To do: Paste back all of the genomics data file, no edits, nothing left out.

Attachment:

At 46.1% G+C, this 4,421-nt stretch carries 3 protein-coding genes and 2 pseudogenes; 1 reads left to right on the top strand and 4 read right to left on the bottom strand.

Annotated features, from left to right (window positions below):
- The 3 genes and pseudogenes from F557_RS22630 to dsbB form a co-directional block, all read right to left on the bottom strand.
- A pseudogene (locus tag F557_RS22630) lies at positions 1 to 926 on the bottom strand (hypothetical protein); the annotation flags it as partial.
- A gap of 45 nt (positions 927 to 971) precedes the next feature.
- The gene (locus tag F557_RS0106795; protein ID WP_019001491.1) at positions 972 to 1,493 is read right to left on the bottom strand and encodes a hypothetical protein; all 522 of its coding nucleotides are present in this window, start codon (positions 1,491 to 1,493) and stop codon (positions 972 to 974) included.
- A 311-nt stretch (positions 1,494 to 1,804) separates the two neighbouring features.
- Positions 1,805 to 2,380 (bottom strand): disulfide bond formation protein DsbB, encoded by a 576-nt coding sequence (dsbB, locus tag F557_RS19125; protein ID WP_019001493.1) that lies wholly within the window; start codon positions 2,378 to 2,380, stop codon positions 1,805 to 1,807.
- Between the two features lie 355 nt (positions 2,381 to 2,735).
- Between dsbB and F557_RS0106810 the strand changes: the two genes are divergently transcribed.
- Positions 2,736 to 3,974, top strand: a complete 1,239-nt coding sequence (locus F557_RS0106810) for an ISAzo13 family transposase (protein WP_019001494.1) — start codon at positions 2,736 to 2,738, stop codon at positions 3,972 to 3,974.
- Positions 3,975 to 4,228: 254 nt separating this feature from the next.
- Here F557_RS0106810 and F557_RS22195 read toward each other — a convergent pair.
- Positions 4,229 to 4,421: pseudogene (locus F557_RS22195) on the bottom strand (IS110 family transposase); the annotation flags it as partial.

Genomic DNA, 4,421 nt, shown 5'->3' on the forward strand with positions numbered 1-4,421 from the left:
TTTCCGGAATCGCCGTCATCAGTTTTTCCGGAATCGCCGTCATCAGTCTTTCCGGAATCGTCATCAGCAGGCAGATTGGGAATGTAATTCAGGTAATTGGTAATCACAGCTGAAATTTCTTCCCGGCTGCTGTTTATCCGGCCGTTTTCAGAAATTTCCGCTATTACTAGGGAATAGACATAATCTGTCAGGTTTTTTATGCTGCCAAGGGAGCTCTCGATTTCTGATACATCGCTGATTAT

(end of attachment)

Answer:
At 46.1% G+C, this 4,421-nt stretch carries 3 protein-coding genes and 2 pseudogenes; 1 reads left to right on the top strand and 4 read right to left on the bottom strand.

Annotated features, from left to right (window positions below):
- The 3 genes and pseudogenes from F557_RS22630 to dsbB form a co-directional block, all read right to left on the bottom strand.
- A pseudogene (locus tag F557_RS22630) lies at positions 1 to 926 on the bottom strand (hypothetical protein); the annotation flags it as partial.
- A gap of 45 nt (positions 927 to 971) precedes the next feature.
- The gene (locus tag F557_RS0106795; protein ID WP_019001491.1) at positions 972 to 1,493 is read right to left on the bottom strand and encodes a hypothetical protein; all 522 of its coding nucleotides are present in this window, start codon (positions 1,491 to 1,493) and stop codon (positions 972 to 974) included.
- A 311-nt stretch (positions 1,494 to 1,804) separates the two neighbouring features.
- Positions 1,805 to 2,380 (bottom strand): disulfide bond formation protein DsbB, encoded by a 576-nt coding sequence (dsbB, locus tag F557_RS19125; protein ID WP_019001493.1) that lies wholly within the window; start codon positions 2,378 to 2,380, stop codon positions 1,805 to 1,807.
- Between the two features lie 355 nt (positions 2,381 to 2,735).
- Between dsbB and F557_RS0106810 the strand changes: the two genes are divergently transcribed.
- Positions 2,736 to 3,974, top strand: a complete 1,239-nt coding sequence (locus F557_RS0106810) for an ISAzo13 family transposase (protein WP_019001494.1) — start codon at positions 2,736 to 2,738, stop codon at positions 3,972 to 3,974.
- Positions 3,975 to 4,228: 254 nt separating this feature from the next.
- Here F557_RS0106810 and F557_RS22195 read toward each other — a convergent pair.
- Positions 4,229 to 4,421: pseudogene (locus F557_RS22195) on the bottom strand (IS110 family transposase); the annotation flags it as partial.

Genomic DNA, 4,421 nt, shown 5'->3' on the forward strand with positions numbered 1-4,421 from the left:
TTTCCGGAATCGCCGTCATCAGTTTTTCCGGAATCGCCGTCATCAGTCTTTCCGGAATCGTCATCAGCAGGCAGATTGGGAATGTAATTCAGGTAATTGGTAATCACAGCTGAAATTTCTTCCCGGCTGCTGTTTATCCGGCCGTTTTCAGAAATTTCCGCTATTACTAGGGAATAGACATAATCTGTCAGGTTTTTTATGCTGCCAAGGGAGCTCTCGATTTCTGATACATCGCTGATTAT